The Chicago Syndicate: The Untouchables
The Mission Impossible Backpack

Saturday, March 24, 2007

The Untouchables

"The Untouchables" is one of the few television shows I really missed on DVD. I loved watching it when I was younger and would eat up every single episode of Eliot Ness fighting the Chicago Mob. Accordingly my excitement was high when Paramount Home Entertainment finally announced a DVD version of the series and dropped this little package in my lap.

"The Untouchables" tells the relentless fight of Eliot Ness and his special squad of policemen against the Chicago mob during the Prohibition era in the 1930s. In the one corner was Ness and in the other corner was mobster legend Al Capone and their countless battles have been well documented by history. Ness and his squad of incorruptible agents managed to infiltrate Capone's corporations and damage its illegal operations of alcohol distribution on countless occasions making him the number one enemy of the mob. But despite all efforts, Capone was never able to buy off any of the "Untouchables" or to kill Eliot Ness. But the focus of Ness' work was not only Capone - in fact his antics are covered in the pilot episodes - but also many other infamous mobsters, all of which make appearances in this television series, adding to the breadth of the show.

"The Untouchables" was running from 1959 until 1963 and made for some great entertainment that was pretty gritty given its subject matter. Borrowing heavily from the film noir genre that was popular in the days the series has an ominous and dark look to it and doesn't go easy on the violence or bullet-count. The acting is also in line with some of the best noir classics where men were portrayed as super-tough guys without too many words and always ready to pull an automatic gun out of their overcoats. Robert Stack plays Eliot Ness and he plays the character to the hilt and he is supported by a great cast, including guest stars such as Peter Falk, Telly Savalas, Lee Van Cleef, Lee Marvin and many others over the years.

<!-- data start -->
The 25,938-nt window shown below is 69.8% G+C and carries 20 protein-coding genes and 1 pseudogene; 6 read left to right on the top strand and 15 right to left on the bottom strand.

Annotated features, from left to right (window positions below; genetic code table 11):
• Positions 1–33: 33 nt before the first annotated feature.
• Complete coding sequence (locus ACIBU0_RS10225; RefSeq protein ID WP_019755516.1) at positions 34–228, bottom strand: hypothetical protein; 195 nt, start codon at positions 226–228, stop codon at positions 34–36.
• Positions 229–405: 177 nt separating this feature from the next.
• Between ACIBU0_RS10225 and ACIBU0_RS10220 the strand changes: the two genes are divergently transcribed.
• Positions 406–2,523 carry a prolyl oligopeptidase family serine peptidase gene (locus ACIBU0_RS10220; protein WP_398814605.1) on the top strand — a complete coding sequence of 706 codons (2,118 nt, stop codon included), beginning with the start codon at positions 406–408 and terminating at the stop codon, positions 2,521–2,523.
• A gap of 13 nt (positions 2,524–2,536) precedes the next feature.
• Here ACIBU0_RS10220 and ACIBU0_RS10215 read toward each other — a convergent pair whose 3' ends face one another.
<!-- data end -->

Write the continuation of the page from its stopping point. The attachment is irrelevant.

As a cool extra the release actually contains the seamless theatrical version of the show's two pilot episodes. While initially broadcast separately these episodes were later spliced together without their TV introductions and shown in theaters. That is the version you will find here. The original TV introductions are also included, both now running in front of the pilot.

Here now we have the first 14 episodes of the show on DVD as Paramount release "The Untouchables: Season 1 Volume 1." I am not quite sure why Paramount decided to split the season in half – my guess would be to keep the retail price per DVD set down and more attractive as opposed to trying and sell a DVD set at twice the price. Be that as it may the quality of the presentation on this DVD set is "untouchable" – excuse the pun. I was truly amazed at the quality of this show that is almost 60 years old. Paramount cleaned up the transfer and you will be hard pressed to find any blemishes, scratches or other defects in the presentation. What's more, there's not even a hint of grain. I found myself staring at the screen unable to believe that what I was watching was really created in 1959! The black and white presentation is rich and runs the entire gamut of contrast with bright highlights and solid, deep blacks. Grays are balanced and fall off nicely creating a balanced picture that never looks harsh or dated. Without compression artifacts or edge-enhancement, this is truly a classic TV presentation to behold.

The audio presentation has also been cleaned up and is free of hiss or defects. However, given the age, the frequency response is limited giving the presentation a harsh-sounding edge. On top of that the dialogue elements are in varying states of quality and thus the audio presentation can change quite a bit from scene to scene. Still, to me it adds to the vintage feel of the show and I wouldn't want it any other way.

Paramount Home Entertainment blew me away with the quality of this release. It is simply amazing what modern technology and a little TLC can do to something like a 60-year old television show. I know that for the next couple of nights I will be glued to the screen watching episode for episode of this great TV series and then eagerly expecting the second volume and other season box sets. Let's just hope Paramount's won't be taking too long to bring them on.

Thanks to DVD Review

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